Most Jewish Montrealers are familiar with the old cemetery located at the corner of Berri and Sauve Streets in Montreal's north-east end. Some out of towners attending the last family reunion recall our memorial and rededication at Zelig's gravesite in the pouring rain. With ankle deep ruts filled with water, we really didn't take too much time to look much beyond the next puddle. In the months since, there has been a number of articles about this cemetery forwarded to me. This is what I've gleaned from Montreal's The Canadian Jewish News and The Suburban.
The cemetery, known officially as Back River Memorial Gardens Cemetery, was started in 1883 but not under the best circumstances. The land was bought by Temple Emanu-El congregation, then in downtown Montreal. Congregation members were not pleased with the land, arguing it was too damp and watery and too far from the downtown synagogue. After having secured better burial land on Mount Royal, the Back River Cemetery was donated and sold to other downtown and east end congregations including Chevra Kadisha, B'nai Jacob, Sons of Israel and Temple Solomon. It was once the Jewish community's main burial ground, with about 5000 gravesites.
A century ago, this part of Montreal was where most common, hard-working Jews were buried. The Back River cemetery was not the first Jewish cemetery in Montreal. The Spanish and Portugese Congregation had established a gravesite on St. Janvier St. near Dominion Square in 1797. But cholera and other plagues made downtown Montrealers wary of gravesites too close to them. In 1854, the plots were unearthed and relocated to the Mount Royal Cemetery.
Now, over a century later, the ravages of time, as well as simple neglect and the impoverished state of some of the cemetery's ten congregations and burial societies, have taken an obvious toll in an area covering about 15 percent of the total grounds.
The cemetery really consists of two separate plots which are "kitty corner" from each other with a very busy intersection and metro (subway) station between them. The older "north" section, which appears to no longer have active burials, is on the north east corner of the intersection of Berri and Sauve. In one of my recent visits there, I noticed that the layout of the graves was quite disorganized. Even though there appears to have been some plan with discernible rows and aisles, many graves are in pathways, some appear at right angles to others for no apparent reason and others look like they were afterthoughts and just squeezed in. Pathways are overgrown with weeds and grass. Century old headstones, weathered by the harsh Montreal climates have toppled off their eroding bases and remain there because of the either the high cost of repair or the lack of attention by the descendants/relatives of the deceased. Many walkways are in disrepair and there are no proper toilet facilities or a fresh source of water for visitors, many of them elderly. Interesting though, a walk amongst the gravestones, one can see and feel the history of immigrant Jews who struggled with a new country called Canada, a city called Montreal and their own hopes for themselves and for their children. It also showed how hard life was. Several graves revealed death at young ages.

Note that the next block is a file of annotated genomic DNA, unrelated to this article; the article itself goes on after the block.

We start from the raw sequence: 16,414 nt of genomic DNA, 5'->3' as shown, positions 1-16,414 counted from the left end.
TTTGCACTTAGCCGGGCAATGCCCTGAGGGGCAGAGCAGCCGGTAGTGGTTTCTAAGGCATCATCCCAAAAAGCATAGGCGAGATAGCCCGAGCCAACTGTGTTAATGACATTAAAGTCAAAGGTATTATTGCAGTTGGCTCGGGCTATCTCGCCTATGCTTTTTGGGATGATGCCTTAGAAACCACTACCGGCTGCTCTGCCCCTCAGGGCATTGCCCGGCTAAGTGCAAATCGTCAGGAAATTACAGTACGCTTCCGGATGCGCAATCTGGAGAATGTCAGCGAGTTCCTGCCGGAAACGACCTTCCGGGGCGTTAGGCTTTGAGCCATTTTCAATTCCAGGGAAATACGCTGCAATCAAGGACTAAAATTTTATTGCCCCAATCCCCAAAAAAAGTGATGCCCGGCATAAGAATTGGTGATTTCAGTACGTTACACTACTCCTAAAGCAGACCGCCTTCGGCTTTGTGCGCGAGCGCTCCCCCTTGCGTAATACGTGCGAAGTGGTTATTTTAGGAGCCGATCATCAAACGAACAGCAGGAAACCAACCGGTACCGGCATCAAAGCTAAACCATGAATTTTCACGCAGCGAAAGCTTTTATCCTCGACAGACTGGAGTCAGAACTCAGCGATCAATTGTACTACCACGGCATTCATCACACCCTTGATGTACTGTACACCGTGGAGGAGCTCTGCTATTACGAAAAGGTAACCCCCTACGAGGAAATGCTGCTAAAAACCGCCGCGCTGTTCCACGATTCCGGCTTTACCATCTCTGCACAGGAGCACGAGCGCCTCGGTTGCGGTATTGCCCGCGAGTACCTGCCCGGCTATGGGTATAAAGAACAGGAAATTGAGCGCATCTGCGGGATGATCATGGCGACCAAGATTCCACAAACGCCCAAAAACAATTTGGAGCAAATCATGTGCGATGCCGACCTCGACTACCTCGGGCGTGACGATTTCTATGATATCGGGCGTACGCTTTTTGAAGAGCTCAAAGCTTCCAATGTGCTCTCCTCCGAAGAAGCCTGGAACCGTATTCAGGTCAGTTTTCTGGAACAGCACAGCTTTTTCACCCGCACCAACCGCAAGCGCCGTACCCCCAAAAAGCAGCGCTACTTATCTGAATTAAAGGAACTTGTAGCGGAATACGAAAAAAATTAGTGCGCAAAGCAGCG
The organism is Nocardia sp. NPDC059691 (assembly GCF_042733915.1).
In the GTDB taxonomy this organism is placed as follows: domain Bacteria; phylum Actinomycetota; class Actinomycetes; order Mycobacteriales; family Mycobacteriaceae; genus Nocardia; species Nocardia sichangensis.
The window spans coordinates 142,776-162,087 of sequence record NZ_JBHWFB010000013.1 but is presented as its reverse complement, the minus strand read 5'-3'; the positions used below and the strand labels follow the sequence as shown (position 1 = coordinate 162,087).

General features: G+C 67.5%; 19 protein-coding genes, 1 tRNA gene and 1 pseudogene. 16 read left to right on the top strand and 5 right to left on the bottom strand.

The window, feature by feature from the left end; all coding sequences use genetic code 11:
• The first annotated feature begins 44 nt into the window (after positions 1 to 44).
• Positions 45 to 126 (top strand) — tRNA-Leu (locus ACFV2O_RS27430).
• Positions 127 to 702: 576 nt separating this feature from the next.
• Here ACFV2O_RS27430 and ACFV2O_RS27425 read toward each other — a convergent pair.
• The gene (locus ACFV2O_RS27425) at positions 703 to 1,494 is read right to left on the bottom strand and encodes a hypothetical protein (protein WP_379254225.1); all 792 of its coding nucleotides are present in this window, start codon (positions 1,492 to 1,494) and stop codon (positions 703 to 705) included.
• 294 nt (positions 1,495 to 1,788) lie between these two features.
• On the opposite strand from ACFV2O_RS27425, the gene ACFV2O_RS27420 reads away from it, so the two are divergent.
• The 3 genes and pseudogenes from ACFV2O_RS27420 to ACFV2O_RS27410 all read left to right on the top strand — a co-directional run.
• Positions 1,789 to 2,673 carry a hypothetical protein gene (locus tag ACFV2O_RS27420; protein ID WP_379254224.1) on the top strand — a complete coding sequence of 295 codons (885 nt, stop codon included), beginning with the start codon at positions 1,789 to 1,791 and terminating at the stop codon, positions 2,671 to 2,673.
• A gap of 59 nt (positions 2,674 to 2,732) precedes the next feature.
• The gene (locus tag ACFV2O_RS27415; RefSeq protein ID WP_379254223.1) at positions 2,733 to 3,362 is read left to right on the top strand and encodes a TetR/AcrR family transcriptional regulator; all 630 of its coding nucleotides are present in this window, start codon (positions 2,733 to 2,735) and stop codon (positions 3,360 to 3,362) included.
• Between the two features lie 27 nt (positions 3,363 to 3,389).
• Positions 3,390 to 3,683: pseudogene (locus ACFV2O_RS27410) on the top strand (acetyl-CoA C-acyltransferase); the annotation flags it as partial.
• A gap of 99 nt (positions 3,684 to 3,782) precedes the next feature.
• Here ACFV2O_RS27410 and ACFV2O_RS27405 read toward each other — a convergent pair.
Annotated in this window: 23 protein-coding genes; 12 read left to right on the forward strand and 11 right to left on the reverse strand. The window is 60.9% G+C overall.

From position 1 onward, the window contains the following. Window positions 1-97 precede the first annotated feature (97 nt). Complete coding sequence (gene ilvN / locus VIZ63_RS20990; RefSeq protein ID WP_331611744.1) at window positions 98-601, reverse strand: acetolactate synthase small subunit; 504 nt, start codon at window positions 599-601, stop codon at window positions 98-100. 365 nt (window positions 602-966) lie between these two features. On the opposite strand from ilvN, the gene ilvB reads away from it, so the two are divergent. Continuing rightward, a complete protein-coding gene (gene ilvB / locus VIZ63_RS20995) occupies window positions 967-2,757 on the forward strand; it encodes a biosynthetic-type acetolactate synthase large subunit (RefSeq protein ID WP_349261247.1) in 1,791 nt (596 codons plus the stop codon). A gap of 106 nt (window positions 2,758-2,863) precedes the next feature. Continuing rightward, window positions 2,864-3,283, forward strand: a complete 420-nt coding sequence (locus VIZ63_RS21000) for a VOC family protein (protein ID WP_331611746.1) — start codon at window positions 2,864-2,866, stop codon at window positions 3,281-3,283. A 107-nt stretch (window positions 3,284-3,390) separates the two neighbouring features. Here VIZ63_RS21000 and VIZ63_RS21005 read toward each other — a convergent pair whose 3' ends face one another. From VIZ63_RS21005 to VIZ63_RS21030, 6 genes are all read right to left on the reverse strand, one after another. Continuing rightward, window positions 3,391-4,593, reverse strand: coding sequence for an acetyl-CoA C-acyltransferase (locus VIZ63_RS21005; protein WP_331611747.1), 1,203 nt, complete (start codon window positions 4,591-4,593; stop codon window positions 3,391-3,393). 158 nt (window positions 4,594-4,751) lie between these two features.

Periodic appeals to the community, particularly at Passover, have managed to raise desperately needed dollars to cover expensive work, such as repair and replacement of exterior fencing, gates and walls.
But with time marching on, the sense of urgency has only increased. Seymour Frank is the president of the Memorial Gardens Foundation, Inc., which represents ten Montreal congregations. Since their amalgamation over forty years ago, almost half of the cemetery grounds has been the responsibility of Chevra Kadisha and B'nai Jacob. The other half is comprised of synagogues such as Shomrim Laboker and Shaare Zion (which now mainly use other cemeteries for burials), as well as other burial societies. Some of those, such as Sons of Israel and Temple Solomon, can no longer contribute towards the memorial foundation's maintenance fund because their members are dying off. Although the Foundation helps coordinate cemetery maintenance, it can do little for individual gravesites. It is up to family members to look after graves.
It appears that there are only about 50 burials a year at the "southern" cemetery grounds since about 1960. (This is where Zelig and other Mayov's and Mayoff's are buried. See photograph on next page)
Some of the other Jewish cemeteries in Montreal are: Shaare Hashomayin, Spanish and Portugese (on Mount Royal), Eternal Gardens (in Beaconsfield) and the Baron de Hirsch (on De La Savane St.)
Credit for this article goes to Stephen McDougal, The Suburban; David Lazarus, The Montreal Jewish News; Allan Raymond, historian; Art Mayoff, The Family Descendant.
Update added March 2010:
A map of the Back River
Cemetery can be found at: http://iajgs.org/cemetery/quebec-qc/montreal.html . Click on the map thumbnail.
Link to Google view the cemeteries centered on the corner of Sauve and Berri. Double click near the #1 'balloon' for the street view. (If the link doesn't get you there, go to maps.google.com and search for 9782 Rue Berri, Montreal. )
An additional closeup view of the graves on the West side at the curve where Port Royal meets St. Denis is here.
The Official website of the Back River Cemetery is http://www.backrivermemorial.org/
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